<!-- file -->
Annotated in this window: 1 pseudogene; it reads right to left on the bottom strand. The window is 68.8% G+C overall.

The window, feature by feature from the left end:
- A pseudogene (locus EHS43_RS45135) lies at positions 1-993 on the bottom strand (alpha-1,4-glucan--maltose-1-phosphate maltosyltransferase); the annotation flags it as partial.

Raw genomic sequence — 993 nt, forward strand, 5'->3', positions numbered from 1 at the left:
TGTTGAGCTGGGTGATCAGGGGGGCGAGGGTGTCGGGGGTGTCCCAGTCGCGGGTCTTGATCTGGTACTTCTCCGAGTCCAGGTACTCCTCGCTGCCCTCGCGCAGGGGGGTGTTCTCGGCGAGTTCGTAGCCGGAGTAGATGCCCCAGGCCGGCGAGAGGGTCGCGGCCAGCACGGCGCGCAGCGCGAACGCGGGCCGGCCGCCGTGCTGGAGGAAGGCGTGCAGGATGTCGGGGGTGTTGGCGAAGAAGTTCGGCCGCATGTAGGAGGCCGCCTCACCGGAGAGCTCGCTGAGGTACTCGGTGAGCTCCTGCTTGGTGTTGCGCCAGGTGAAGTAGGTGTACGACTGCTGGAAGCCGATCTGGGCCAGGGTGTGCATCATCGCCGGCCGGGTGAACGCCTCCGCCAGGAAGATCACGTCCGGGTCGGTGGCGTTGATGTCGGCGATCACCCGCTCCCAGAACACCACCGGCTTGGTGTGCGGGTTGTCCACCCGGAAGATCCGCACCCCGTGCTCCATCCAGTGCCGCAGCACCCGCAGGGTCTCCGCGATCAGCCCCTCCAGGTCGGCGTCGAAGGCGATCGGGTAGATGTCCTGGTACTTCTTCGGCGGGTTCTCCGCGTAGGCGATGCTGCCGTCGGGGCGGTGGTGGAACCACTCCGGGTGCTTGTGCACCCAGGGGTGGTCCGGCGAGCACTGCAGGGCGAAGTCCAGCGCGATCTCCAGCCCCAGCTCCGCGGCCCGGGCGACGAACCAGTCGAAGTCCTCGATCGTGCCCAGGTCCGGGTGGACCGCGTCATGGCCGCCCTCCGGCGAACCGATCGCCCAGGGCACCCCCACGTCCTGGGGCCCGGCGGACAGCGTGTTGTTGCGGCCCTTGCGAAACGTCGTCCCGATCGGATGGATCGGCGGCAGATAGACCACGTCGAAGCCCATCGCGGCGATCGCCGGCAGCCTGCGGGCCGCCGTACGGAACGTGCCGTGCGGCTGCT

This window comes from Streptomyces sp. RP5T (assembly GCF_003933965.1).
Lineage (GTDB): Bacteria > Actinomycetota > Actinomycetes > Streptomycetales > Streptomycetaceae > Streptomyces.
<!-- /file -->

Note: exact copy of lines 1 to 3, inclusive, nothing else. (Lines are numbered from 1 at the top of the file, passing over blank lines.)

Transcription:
Annotated in this window: 1 pseudogene; it reads right to left on the bottom strand. The window is 68.8% G+C overall.

The window, feature by feature from the left end:
- A pseudogene (locus EHS43_RS45135) lies at positions 1-993 on the bottom strand (alpha-1,4-glucan--maltose-1-phosphate maltosyltransferase); the annotation flags it as partial.